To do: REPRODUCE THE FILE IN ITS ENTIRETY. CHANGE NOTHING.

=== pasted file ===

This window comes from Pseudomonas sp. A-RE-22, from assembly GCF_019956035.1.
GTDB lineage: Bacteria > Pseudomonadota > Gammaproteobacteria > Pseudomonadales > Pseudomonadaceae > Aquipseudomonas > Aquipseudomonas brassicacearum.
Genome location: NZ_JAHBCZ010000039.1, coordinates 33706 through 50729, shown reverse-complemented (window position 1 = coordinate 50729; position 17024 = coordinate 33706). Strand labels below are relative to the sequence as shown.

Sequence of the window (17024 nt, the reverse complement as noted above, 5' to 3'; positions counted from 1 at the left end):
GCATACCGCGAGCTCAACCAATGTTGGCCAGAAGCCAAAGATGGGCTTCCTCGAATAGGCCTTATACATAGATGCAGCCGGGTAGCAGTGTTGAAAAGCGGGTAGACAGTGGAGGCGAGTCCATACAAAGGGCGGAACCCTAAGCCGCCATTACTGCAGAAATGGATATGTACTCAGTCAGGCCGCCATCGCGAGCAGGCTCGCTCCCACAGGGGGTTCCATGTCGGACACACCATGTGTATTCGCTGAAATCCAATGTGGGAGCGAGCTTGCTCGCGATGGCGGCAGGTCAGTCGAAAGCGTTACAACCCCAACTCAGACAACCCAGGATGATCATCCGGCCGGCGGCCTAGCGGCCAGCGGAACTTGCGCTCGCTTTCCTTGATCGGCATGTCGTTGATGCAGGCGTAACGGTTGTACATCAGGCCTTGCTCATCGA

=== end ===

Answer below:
This window comes from Pseudomonas sp. A-RE-22, from assembly GCF_019956035.1.
GTDB lineage: Bacteria > Pseudomonadota > Gammaproteobacteria > Pseudomonadales > Pseudomonadaceae > Aquipseudomonas > Aquipseudomonas brassicacearum.
Genome location: NZ_JAHBCZ010000039.1, coordinates 33706 through 50729, shown reverse-complemented (window position 1 = coordinate 50729; position 17024 = coordinate 33706). Strand labels below are relative to the sequence as shown.

Sequence of the window (17024 nt, the reverse complement as noted above, 5' to 3'; positions counted from 1 at the left end):
GCATACCGCGAGCTCAACCAATGTTGGCCAGAAGCCAAAGATGGGCTTCCTCGAATAGGCCTTATACATAGATGCAGCCGGGTAGCAGTGTTGAAAAGCGGGTAGACAGTGGAGGCGAGTCCATACAAAGGGCGGAACCCTAAGCCGCCATTACTGCAGAAATGGATATGTACTCAGTCAGGCCGCCATCGCGAGCAGGCTCGCTCCCACAGGGGGTTCCATGTCGGACACACCATGTGTATTCGCTGAAATCCAATGTGGGAGCGAGCTTGCTCGCGATGGCGGCAGGTCAGTCGAAAGCGTTACAACCCCAACTCAGACAACCCAGGATGATCATCCGGCCGGCGGCCTAGCGGCCAGCGGAACTTGCGCTCGCTTTCCTTGATCGGCATGTCGTTGATGCAGGCGTAACGGTTGTACATCAGGCCTTGCTCATCGA